doing so, however, they should also attend to the full range of costs associated with traditional, face-to-face education. Campus infrastructure is hardly free -- buildings, utilities, offices, and real estate all cost real dollars. Yet many prospective students are unable to benefit from the physical investments in the campus environment. Increasing educational access and attracting new audiences to higher education are compelling goals for infrastructure investment and for launching distance education programs.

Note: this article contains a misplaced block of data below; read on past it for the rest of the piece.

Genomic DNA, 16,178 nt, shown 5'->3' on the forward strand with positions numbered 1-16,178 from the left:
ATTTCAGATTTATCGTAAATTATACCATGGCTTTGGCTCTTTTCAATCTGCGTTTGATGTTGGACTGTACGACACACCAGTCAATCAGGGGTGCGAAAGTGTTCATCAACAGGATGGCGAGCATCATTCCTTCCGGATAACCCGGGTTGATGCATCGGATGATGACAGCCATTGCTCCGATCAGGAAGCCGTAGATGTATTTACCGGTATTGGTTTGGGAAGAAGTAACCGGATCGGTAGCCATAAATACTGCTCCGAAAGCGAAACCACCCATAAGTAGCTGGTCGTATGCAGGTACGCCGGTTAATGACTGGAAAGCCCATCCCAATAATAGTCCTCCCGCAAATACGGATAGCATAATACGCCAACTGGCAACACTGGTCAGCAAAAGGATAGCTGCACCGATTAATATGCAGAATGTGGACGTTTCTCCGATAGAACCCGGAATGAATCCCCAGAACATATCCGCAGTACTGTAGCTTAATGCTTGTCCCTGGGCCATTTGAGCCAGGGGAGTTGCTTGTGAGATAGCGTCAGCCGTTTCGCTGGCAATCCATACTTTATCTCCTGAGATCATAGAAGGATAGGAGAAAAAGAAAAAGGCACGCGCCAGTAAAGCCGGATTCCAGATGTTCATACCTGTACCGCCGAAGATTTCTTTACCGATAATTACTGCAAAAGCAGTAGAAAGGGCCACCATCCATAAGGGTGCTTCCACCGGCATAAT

The approach adopted in this chapter is to suggest that, for the most part, administering distance education programs is very similar to administering traditional academic programs. A logical outline of the steps involved in developing traditional programs provides a reasonable template for doing so in a distance education context. The challenge has been to articulate those steps as part of the broader discussion about profound changes in the educational landscape today -- the need to serve a more diverse student population, adopt a more student-centered approach to teaching and learning, and respond to the high demand for education throughout the life cycle. However, the same issues and problems that have challenged administrators in traditional, face-to-face instructional contexts in the past resource limitations, faculty concerns, infrastructure support and maintenance, and so on -- are now emerging in discussion of implementing distance education programs. The goal of this chapter has been to articulate the necessary steps for successful administration of any program with special attention to the distance education context. This "cookbook" approach is intended to assist administrators in the successful integration of distance education programs into their units.
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